Identifying Lithium Batteries
Under the Australian Code for Transportation of Dangerous Goods (ADGC) you are permitted to transport Lithium batteries with other mixed chemistries (non lead acid). This is often the case when transporting small portable handheld batteries such as button cell, AA, AAA, C & D size batteries. The problem is being able to easily identify the presence of lithium batteries and few are willing to check the battery labels for hundreds, possibly thousands, of batteries to determine if there are any Lithium Batteries. So how should these be transported?
Our advice is that if in doubt assume the presence of Lithium batteries hence their transport will be treated as a Dangerous Good and you will need to meet the requirements of the ADGC.
What is the difference between Lithium Ion and Lithium Metal Batteries?
Lithium Ion: These batteries are rechargeable lithium batteries such as those used for power tools, mobile phones, laptops, power backups.
Lithium Metal: These batteries are not rechargeable i.e. can only be used once such as some AA & AAA Energizer Lithium batteries. They are much less common than Lithium Ion batteries.
What is the difference between a Cell and a Battery?
The formal definition is “a cell is defined as a single encased electrochemical unit (one positive and one negative electrode) which exhibits a voltage differential across its two terminals and may contain a protective device. A Battery is two or more cells or batteries which are electrically connected together and fitted with devices necessary for use, such as a case, terminals, marking or protective devices (definitions from the UN’s Manual of Tests & Criteria)”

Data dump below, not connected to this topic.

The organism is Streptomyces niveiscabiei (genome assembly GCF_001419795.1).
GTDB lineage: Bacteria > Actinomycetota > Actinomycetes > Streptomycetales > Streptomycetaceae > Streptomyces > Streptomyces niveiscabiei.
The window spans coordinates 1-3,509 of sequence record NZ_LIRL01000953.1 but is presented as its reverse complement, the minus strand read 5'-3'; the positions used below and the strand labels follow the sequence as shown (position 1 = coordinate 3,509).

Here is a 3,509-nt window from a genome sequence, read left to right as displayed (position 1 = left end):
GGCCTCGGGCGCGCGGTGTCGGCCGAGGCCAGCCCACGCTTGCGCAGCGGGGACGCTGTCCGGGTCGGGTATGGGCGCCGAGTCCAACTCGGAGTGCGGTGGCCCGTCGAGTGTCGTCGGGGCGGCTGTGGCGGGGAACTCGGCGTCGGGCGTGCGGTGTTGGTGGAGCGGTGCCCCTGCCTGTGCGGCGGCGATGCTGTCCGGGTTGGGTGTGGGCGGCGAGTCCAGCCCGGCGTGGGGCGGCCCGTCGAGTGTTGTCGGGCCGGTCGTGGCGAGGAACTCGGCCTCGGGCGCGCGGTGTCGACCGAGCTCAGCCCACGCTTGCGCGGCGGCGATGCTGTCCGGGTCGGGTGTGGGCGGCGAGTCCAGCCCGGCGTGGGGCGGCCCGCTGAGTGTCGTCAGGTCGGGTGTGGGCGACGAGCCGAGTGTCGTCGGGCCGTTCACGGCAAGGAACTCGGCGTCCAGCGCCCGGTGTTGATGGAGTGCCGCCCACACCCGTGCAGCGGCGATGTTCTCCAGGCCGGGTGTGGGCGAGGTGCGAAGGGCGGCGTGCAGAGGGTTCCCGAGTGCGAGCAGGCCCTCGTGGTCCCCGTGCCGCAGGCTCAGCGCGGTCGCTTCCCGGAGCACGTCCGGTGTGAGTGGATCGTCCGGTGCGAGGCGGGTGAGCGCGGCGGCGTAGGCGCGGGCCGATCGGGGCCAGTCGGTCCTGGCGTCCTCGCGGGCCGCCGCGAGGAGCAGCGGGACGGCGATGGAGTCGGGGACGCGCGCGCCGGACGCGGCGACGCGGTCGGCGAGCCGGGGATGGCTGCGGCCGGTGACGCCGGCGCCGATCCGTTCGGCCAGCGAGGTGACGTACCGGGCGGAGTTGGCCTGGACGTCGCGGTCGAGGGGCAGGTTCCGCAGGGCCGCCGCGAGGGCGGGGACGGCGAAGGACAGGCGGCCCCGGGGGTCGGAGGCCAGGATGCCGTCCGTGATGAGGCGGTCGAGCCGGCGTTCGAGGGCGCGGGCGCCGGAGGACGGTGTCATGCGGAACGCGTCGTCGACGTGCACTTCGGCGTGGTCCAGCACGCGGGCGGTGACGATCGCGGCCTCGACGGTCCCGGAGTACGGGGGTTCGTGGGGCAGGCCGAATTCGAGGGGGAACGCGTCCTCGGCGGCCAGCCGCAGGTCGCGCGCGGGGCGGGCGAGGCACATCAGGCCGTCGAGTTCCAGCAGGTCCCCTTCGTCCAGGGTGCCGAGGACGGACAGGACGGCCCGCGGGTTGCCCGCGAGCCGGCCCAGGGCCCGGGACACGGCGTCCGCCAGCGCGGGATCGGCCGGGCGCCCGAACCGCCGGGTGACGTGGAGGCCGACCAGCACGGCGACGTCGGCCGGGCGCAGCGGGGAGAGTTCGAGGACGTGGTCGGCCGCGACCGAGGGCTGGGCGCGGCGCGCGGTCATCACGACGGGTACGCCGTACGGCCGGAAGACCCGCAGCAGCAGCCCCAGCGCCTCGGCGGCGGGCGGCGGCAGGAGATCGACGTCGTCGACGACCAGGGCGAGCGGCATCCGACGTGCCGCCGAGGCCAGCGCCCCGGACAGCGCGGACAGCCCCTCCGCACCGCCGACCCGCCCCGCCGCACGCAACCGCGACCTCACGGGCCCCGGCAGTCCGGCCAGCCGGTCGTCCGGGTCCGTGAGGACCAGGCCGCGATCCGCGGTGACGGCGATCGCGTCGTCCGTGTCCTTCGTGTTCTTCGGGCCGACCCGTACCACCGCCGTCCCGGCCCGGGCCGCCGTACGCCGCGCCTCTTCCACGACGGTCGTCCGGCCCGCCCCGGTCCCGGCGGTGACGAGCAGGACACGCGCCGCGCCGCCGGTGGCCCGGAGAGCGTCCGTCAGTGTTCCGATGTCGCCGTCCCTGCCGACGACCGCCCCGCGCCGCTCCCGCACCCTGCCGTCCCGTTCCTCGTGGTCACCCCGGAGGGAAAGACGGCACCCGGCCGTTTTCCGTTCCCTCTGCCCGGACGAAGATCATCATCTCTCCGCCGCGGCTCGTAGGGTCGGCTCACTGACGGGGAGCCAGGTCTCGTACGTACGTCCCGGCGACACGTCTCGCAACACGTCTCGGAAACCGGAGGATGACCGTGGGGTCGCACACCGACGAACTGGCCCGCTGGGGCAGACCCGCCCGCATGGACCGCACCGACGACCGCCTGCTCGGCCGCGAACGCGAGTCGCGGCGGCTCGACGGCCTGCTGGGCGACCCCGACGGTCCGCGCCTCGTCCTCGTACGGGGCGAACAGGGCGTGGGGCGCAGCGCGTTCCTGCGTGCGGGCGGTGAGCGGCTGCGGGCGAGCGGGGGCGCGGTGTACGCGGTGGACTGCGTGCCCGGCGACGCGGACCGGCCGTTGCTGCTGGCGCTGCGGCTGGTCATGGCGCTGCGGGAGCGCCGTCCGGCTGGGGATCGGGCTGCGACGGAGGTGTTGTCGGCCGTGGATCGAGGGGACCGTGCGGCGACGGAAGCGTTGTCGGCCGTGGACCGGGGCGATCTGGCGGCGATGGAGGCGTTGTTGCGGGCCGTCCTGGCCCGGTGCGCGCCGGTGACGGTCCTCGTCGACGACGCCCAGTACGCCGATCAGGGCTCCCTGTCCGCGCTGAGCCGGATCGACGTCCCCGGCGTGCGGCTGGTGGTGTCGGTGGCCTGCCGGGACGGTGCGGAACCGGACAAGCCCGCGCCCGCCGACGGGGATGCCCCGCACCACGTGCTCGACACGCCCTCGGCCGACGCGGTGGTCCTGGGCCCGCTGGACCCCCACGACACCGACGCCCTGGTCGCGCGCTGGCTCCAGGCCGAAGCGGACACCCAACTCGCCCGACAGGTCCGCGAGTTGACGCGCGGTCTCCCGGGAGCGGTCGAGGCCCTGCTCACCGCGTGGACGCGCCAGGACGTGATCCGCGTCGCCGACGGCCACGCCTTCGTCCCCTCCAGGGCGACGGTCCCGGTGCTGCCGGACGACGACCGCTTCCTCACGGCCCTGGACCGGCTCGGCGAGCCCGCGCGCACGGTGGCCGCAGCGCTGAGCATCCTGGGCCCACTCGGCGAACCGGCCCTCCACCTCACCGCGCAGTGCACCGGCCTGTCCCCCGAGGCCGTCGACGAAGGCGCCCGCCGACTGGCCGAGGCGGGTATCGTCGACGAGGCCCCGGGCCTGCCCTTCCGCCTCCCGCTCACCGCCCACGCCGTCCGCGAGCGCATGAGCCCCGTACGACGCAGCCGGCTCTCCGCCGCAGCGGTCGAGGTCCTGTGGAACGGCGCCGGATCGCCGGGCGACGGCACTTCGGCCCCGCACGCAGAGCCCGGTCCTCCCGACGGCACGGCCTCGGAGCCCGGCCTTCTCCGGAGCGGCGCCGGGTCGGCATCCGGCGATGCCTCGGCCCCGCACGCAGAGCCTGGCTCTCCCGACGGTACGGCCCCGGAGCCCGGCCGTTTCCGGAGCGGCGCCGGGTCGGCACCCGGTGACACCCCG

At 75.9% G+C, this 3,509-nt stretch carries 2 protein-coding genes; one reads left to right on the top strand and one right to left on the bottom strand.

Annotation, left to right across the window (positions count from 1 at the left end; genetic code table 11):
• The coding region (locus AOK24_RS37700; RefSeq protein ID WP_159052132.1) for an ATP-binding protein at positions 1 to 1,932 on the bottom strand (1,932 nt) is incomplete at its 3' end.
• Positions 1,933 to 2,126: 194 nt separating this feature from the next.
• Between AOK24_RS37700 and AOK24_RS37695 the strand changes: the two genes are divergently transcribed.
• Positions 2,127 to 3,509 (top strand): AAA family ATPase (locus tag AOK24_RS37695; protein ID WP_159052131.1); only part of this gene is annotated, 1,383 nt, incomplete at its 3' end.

As a rule of thumb the small portable batteries such as button cells, AA, AAA, C, D Size batteries are defined as Cells and the larger forms such as used for computing equipment, mobiles, power tools and other larger batteries are defined as Batteries.
How do I determine the power rating (Wh) of a Lithium Ion battery?
For most Lithium Ion cells (i.e. Button cells, AA, AAA, C & D size batteries) the power rating will not exceed 20Wh.
For Lithium Ion Batteries most handheld batteries such as those used for power tools, mobiles & laptops won’t exceed 100Wh.
Larger non handheld Lithium batteries such as those used in vehicles or for power back up will exceed the 100Wh power rating.
If you’re unsure check the battery’s label or safety data sheet.
How do I determine the Lithium content for a Lithium Metal battery?
For most Lithium Metal Cells (i.e. non rechargeable AA, AAA, C & D size batteries) the Lithium content will not exceed 1g. If you are unsure you are unlikely to find this information on the battery’s label. Your best bet is to check the battery’s safety data sheet.
For Lithium Metal Batteries it is recommended you check the battery’s safety data sheet to determine if the Lithium content exceeds the Lithium content of 2g or not.